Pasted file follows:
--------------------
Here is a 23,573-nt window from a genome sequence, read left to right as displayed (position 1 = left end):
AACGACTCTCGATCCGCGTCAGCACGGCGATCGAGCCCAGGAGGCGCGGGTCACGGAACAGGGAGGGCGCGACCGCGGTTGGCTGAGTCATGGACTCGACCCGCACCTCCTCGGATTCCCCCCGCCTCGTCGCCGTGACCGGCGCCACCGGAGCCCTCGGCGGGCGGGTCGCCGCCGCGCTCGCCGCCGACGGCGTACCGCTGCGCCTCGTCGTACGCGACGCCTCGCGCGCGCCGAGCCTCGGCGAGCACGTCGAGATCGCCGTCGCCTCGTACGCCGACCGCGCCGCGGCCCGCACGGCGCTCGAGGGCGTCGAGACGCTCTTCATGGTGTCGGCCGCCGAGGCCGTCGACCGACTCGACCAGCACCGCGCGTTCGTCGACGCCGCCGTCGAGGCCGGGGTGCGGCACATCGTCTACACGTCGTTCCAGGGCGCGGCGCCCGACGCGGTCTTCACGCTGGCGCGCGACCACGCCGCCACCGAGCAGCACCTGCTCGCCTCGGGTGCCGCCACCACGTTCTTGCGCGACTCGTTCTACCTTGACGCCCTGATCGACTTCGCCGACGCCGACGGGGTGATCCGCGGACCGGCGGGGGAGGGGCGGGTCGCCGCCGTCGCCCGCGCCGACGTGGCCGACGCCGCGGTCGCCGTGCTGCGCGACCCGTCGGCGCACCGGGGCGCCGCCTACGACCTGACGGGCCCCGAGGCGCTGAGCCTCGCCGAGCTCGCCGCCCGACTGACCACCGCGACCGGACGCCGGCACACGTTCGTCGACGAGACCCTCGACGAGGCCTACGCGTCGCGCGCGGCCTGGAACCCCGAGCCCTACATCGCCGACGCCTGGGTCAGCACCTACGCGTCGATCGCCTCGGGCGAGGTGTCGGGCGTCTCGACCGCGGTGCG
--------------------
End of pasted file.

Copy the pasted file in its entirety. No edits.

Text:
Here is a 23,573-nt window from a genome sequence, read left to right as displayed (position 1 = left end):
AACGACTCTCGATCCGCGTCAGCACGGCGATCGAGCCCAGGAGGCGCGGGTCACGGAACAGGGAGGGCGCGACCGCGGTTGGCTGAGTCATGGACTCGACCCGCACCTCCTCGGATTCCCCCCGCCTCGTCGCCGTGACCGGCGCCACCGGAGCCCTCGGCGGGCGGGTCGCCGCCGCGCTCGCCGCCGACGGCGTACCGCTGCGCCTCGTCGTACGCGACGCCTCGCGCGCGCCGAGCCTCGGCGAGCACGTCGAGATCGCCGTCGCCTCGTACGCCGACCGCGCCGCGGCCCGCACGGCGCTCGAGGGCGTCGAGACGCTCTTCATGGTGTCGGCCGCCGAGGCCGTCGACCGACTCGACCAGCACCGCGCGTTCGTCGACGCCGCCGTCGAGGCCGGGGTGCGGCACATCGTCTACACGTCGTTCCAGGGCGCGGCGCCCGACGCGGTCTTCACGCTGGCGCGCGACCACGCCGCCACCGAGCAGCACCTGCTCGCCTCGGGTGCCGCCACCACGTTCTTGCGCGACTCGTTCTACCTTGACGCCCTGATCGACTTCGCCGACGCCGACGGGGTGATCCGCGGACCGGCGGGGGAGGGGCGGGTCGCCGCCGTCGCCCGCGCCGACGTGGCCGACGCCGCGGTCGCCGTGCTGCGCGACCCGTCGGCGCACCGGGGCGCCGCCTACGACCTGACGGGCCCCGAGGCGCTGAGCCTCGCCGAGCTCGCCGCCCGACTGACCACCGCGACCGGACGCCGGCACACGTTCGTCGACGAGACCCTCGACGAGGCCTACGCGTCGCGCGCGGCCTGGAACCCCGAGCCCTACATCGCCGACGCCTGGGTCAGCACCTACGCGTCGATCGCCTCGGGCGAGGTGTCGGGCGTCTCGACCGCGGTGCG